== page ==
Right now, Intro Logic is a required 1st-year course for honors philosophy students, and one issue we're considering is whether it should remain one. Various suggestions are being put forward, including that it should remain one; that it should remain a 1st-year course but be an elective; that it should become a 2nd-year course; that every 1st-year student should know their truth tables and thus if Intro Logic isn't a required course, then basic propositional logic and truth-tables should be covered in the Philosophical Skills course; and more.

Of course, I'm a logician. Not only do I think Intro Logic should be a required course for all single honors philosophy students, I think it should be required for all joint honors students too. But this is just because it follows from the general claim that I think it should be a required course for all university students. Let's go back to the Middle Ages! :) So, I'm happy to admit that I have a biased viewpoint when it comes to discussing the question of whether Intro Logic should be a program requirement for philosophers.

Instead, I would like to talk about why we teach logic to 1st-year philosophers in the first place, because one thing that has come out of the discussion of the various options noted above is that I apparently have a very different view about what I want my 1st-year students to get from their Intro Logic class than some of my colleagues do.

It seems to me (and I hope very much I'm not grossly misrepresenting anyone) that many of my colleagues -- and probably lots of non-logician philosophers elsewhere -- think that one of the primary goals of an Intro Logic class is to teach students how to symbolise natural language arguments and determine whether they are valid.

Prior to these discussions, it would never have occurred to me that this could be one of the central goals of teaching logic. It's certainly a useful thing to teach, but I have always viewed symbolisation as a means to an end, and not an end in itself. The point of symbolisation is not to produce a symbolic representation that can be tested for validity, after which one then concludes that the argument in question is either good or bad (not the least of which because it completely ignores the soundness of the argument), but rather to hone the skills necessary to recognize when statements are ambiguous, and could be represented in more than one way, or where equivocal terms are being used, or what the scope of negation is, or what the suppressed premises are. It is the skills that you hone during the process by which you come up with your representation, not the end representation itself, that I want my students to learn. So that is one goal.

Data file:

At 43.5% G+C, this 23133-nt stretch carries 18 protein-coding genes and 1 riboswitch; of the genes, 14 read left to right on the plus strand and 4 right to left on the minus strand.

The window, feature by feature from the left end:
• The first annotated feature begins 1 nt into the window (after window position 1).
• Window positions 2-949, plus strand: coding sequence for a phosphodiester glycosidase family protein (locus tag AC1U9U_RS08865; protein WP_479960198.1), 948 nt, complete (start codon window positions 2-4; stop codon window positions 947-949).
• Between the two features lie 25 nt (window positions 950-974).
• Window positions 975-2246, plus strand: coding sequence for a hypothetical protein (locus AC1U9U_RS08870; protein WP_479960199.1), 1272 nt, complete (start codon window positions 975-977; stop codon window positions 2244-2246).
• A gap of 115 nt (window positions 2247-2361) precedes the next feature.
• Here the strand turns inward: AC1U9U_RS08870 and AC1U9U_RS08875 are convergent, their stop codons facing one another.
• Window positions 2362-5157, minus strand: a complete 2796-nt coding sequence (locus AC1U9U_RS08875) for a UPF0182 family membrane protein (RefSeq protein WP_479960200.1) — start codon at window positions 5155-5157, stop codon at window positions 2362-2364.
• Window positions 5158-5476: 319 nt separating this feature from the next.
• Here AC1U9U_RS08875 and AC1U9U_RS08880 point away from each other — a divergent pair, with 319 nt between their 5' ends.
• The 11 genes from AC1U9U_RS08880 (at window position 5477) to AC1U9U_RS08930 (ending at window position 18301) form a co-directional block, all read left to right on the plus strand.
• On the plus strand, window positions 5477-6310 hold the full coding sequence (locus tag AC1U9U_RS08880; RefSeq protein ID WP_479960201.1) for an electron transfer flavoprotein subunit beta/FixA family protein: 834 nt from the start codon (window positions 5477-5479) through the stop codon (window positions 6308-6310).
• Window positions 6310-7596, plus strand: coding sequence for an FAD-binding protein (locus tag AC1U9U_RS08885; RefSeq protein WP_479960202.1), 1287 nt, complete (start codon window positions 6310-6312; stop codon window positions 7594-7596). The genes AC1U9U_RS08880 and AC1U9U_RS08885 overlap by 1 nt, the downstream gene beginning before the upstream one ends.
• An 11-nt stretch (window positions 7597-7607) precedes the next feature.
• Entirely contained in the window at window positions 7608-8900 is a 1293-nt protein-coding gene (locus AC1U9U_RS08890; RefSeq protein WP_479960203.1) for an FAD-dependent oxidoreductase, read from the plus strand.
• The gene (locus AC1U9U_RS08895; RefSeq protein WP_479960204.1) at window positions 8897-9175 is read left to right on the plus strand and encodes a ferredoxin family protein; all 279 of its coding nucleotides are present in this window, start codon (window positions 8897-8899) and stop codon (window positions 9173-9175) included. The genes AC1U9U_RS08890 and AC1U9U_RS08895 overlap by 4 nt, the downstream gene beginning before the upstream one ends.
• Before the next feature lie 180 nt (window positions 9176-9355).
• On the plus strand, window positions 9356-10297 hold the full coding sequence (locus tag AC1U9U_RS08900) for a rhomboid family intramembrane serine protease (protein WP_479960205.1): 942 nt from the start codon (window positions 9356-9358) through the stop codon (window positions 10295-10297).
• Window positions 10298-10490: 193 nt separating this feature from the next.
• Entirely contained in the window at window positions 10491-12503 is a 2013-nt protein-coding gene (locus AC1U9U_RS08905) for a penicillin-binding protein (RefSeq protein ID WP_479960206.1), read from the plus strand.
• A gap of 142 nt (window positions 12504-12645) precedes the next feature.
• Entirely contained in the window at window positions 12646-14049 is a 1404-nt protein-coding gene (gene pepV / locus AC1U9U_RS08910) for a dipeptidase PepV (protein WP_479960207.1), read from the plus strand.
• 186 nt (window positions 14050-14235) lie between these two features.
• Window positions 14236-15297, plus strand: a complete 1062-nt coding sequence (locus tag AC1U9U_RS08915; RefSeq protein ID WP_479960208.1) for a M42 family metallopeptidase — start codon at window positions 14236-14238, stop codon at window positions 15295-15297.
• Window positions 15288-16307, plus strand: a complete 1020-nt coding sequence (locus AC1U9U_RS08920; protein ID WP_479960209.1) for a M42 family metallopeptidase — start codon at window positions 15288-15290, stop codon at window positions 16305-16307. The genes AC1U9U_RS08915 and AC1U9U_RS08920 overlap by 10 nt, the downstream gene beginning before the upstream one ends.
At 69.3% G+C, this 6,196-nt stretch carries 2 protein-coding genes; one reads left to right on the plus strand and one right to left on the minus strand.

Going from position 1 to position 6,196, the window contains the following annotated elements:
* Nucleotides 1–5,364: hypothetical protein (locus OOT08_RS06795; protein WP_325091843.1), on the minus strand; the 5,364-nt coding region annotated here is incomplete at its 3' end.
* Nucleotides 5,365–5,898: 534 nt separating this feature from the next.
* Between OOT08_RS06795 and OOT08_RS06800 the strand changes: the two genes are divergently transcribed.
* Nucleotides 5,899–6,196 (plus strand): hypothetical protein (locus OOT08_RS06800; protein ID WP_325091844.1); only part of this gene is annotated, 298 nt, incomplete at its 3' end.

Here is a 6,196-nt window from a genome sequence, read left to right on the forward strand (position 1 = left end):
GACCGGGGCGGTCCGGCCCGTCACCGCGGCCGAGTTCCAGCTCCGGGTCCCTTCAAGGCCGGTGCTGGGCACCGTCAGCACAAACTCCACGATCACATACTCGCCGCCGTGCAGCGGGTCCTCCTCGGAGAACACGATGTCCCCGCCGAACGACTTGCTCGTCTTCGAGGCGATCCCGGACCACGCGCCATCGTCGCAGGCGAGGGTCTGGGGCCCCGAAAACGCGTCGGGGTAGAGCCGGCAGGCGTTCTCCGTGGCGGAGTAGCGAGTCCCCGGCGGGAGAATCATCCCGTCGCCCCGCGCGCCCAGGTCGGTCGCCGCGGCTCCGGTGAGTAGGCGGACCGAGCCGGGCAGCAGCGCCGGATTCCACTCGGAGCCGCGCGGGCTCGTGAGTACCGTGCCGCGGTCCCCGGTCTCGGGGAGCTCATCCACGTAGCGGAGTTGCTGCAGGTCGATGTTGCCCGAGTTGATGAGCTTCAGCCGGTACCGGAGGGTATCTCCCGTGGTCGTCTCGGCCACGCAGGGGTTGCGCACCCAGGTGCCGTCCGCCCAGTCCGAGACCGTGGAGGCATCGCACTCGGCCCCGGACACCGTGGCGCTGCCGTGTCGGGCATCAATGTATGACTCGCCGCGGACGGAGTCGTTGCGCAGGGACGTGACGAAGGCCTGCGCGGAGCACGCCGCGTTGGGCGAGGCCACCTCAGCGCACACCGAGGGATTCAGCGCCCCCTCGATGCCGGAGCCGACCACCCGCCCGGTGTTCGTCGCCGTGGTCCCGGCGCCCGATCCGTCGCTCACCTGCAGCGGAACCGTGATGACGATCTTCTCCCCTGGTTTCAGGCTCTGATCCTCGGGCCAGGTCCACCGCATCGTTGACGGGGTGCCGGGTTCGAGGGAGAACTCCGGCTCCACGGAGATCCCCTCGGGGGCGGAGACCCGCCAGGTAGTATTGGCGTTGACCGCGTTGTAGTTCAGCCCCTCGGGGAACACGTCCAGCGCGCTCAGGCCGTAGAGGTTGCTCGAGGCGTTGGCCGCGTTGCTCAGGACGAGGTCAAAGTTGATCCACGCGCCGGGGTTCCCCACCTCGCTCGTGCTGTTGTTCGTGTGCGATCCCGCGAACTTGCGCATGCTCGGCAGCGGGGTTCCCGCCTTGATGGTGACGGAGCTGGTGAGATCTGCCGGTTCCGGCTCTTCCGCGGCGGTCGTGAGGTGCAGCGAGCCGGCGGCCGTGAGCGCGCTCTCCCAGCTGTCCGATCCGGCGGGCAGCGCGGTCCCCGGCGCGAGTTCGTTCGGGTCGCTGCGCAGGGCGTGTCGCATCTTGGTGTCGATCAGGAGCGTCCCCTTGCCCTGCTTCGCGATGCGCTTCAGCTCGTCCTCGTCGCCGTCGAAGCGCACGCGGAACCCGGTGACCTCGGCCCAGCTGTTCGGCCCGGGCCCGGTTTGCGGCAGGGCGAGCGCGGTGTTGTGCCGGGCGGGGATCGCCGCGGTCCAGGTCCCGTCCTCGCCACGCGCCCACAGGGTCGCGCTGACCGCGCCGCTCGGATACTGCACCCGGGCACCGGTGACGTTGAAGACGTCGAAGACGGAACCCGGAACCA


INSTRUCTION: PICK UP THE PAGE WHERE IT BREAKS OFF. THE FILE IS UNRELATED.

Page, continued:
There is also the goal that I want them to be able to read contemporary analytic philosophy papers which use logical notation and understand what is being said, even if they don't have the means necessary to prove the statements or do anything with them formally. I just want them to be able to learn to read the language of logic, so that when faced with backwards E's and upside down A's, they can still extract content from the article. This is one reason why I make a point of alerting students to the different notation that is used for the same concepts, in hopes that they can develop a little translation vocabulary so that they can read Polish notation as well as infix notation, know what the horseshoe is as well as the arrow, know that the arrow can be ambiguous between strict and material implication. If that's the one skill they come away with from my course, I'll be happy. I'd rather they have this skill than know how to symbolise a propositional logic argument.